More and more people are choosing to eat less meat. Concerns about the environment, personal health and animal welfare are driving the change. The number of people committing to a strictly plant-based, or vegan, diet has risen in rich countries, as have the ranks of “flexitarians” -- only occasional meat eaters. The trend is spawning an expanding array of meat substitutes, both plant-based and a new high-tech generation of products grown from animal cells in laboratories. Investors including Bill Gates are betting that the appetite for meat alternatives will mushroom.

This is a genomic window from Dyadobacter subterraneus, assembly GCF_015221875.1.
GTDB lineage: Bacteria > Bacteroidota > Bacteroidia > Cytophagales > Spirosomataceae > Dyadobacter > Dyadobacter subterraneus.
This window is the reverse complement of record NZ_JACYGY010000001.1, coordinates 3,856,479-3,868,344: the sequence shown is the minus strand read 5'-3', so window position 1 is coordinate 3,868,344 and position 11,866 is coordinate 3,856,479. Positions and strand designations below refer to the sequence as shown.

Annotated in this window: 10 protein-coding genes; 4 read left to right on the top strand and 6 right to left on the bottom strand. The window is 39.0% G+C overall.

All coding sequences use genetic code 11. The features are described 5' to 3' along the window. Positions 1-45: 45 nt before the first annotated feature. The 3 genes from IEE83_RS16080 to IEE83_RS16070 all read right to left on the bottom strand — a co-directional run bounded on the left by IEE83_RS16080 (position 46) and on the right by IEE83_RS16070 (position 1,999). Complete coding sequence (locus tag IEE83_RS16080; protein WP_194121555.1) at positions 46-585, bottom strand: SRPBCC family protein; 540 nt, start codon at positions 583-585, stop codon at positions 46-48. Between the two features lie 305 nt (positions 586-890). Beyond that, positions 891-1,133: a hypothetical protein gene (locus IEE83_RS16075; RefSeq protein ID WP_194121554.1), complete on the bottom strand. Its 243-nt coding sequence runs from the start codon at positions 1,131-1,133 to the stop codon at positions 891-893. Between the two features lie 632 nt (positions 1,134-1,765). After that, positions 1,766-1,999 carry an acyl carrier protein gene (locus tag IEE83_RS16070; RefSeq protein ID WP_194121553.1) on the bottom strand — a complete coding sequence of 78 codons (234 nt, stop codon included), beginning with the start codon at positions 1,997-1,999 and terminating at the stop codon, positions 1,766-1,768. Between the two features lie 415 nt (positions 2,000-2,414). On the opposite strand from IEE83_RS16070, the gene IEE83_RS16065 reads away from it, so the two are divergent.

Actually, no. Overall meat consumption is increasing globally, buoyed by rising affluence in developing countries including China and Brazil. At the same time, wealthy nations such as France, Germany, Spain and Sweden are cutting back on meat as attitudes shift. In the U.S., the biggest beef eater, per capita consumption is actually growing. But people are saying they want to cut back: Two-thirds of consumers said they had reduced their meat intake in a 2015 survey, while a Gallup poll estimated there were 3 million more vegans in 2018 than in 2012. One third of Britons have scaled down or stopped meat purchases altogether. Germans began lowering their meat consumption in 2011.